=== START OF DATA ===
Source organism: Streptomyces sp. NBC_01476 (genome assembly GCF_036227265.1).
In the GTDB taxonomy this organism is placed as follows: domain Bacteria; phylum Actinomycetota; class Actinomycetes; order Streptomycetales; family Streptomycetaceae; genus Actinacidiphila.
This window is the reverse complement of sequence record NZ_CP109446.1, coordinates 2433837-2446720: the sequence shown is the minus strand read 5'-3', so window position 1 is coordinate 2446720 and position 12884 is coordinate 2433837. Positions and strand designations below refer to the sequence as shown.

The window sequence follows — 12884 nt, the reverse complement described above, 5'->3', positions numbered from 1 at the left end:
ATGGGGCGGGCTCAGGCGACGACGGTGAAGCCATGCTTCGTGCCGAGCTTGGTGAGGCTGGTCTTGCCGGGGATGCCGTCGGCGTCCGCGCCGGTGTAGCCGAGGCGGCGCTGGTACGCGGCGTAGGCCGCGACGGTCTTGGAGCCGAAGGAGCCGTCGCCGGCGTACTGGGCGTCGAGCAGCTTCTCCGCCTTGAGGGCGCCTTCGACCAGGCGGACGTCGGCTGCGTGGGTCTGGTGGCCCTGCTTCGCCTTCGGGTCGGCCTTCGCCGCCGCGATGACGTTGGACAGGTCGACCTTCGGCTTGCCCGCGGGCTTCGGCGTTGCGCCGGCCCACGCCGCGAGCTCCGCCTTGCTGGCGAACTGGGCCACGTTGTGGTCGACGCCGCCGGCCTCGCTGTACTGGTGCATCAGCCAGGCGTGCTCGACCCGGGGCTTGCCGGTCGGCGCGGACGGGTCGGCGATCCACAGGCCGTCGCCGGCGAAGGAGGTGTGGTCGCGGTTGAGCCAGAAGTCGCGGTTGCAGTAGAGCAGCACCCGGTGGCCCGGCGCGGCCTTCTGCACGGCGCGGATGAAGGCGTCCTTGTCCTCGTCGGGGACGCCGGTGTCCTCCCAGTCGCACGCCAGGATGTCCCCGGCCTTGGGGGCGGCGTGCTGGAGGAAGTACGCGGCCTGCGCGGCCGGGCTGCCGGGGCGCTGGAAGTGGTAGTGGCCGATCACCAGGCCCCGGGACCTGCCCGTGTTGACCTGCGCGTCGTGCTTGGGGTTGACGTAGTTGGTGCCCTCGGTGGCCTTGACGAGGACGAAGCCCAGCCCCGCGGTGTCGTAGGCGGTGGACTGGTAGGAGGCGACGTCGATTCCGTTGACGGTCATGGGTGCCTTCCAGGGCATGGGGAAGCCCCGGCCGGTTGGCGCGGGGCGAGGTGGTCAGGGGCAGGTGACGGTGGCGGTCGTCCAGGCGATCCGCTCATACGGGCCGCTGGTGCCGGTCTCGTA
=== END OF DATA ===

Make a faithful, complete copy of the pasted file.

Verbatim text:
Source organism: Streptomyces sp. NBC_01476 (genome assembly GCF_036227265.1).
In the GTDB taxonomy this organism is placed as follows: domain Bacteria; phylum Actinomycetota; class Actinomycetes; order Streptomycetales; family Streptomycetaceae; genus Actinacidiphila.
This window is the reverse complement of sequence record NZ_CP109446.1, coordinates 2433837-2446720: the sequence shown is the minus strand read 5'-3', so window position 1 is coordinate 2446720 and position 12884 is coordinate 2433837. Positions and strand designations below refer to the sequence as shown.

The window sequence follows — 12884 nt, the reverse complement described above, 5'->3', positions numbered from 1 at the left end:
ATGGGGCGGGCTCAGGCGACGACGGTGAAGCCATGCTTCGTGCCGAGCTTGGTGAGGCTGGTCTTGCCGGGGATGCCGTCGGCGTCCGCGCCGGTGTAGCCGAGGCGGCGCTGGTACGCGGCGTAGGCCGCGACGGTCTTGGAGCCGAAGGAGCCGTCGCCGGCGTACTGGGCGTCGAGCAGCTTCTCCGCCTTGAGGGCGCCTTCGACCAGGCGGACGTCGGCTGCGTGGGTCTGGTGGCCCTGCTTCGCCTTCGGGTCGGCCTTCGCCGCCGCGATGACGTTGGACAGGTCGACCTTCGGCTTGCCCGCGGGCTTCGGCGTTGCGCCGGCCCACGCCGCGAGCTCCGCCTTGCTGGCGAACTGGGCCACGTTGTGGTCGACGCCGCCGGCCTCGCTGTACTGGTGCATCAGCCAGGCGTGCTCGACCCGGGGCTTGCCGGTCGGCGCGGACGGGTCGGCGATCCACAGGCCGTCGCCGGCGAAGGAGGTGTGGTCGCGGTTGAGCCAGAAGTCGCGGTTGCAGTAGAGCAGCACCCGGTGGCCCGGCGCGGCCTTCTGCACGGCGCGGATGAAGGCGTCCTTGTCCTCGTCGGGGACGCCGGTGTCCTCCCAGTCGCACGCCAGGATGTCCCCGGCCTTGGGGGCGGCGTGCTGGAGGAAGTACGCGGCCTGCGCGGCCGGGCTGCCGGGGCGCTGGAAGTGGTAGTGGCCGATCACCAGGCCCCGGGACCTGCCCGTGTTGACCTGCGCGTCGTGCTTGGGGTTGACGTAGTTGGTGCCCTCGGTGGCCTTGACGAGGACGAAGCCCAGCCCCGCGGTGTCGTAGGCGGTGGACTGGTAGGAGGCGACGTCGATTCCGTTGACGGTCATGGGTGCCTTCCAGGGCATGGGGAAGCCCCGGCCGGTTGGCGCGGGGCGAGGTGGTCAGGGGCAGGTGACGGTGGCGGTCGTCCAGGCGATCCGCTCATACGGGCCGCTGGTGCCGGTCTCGTA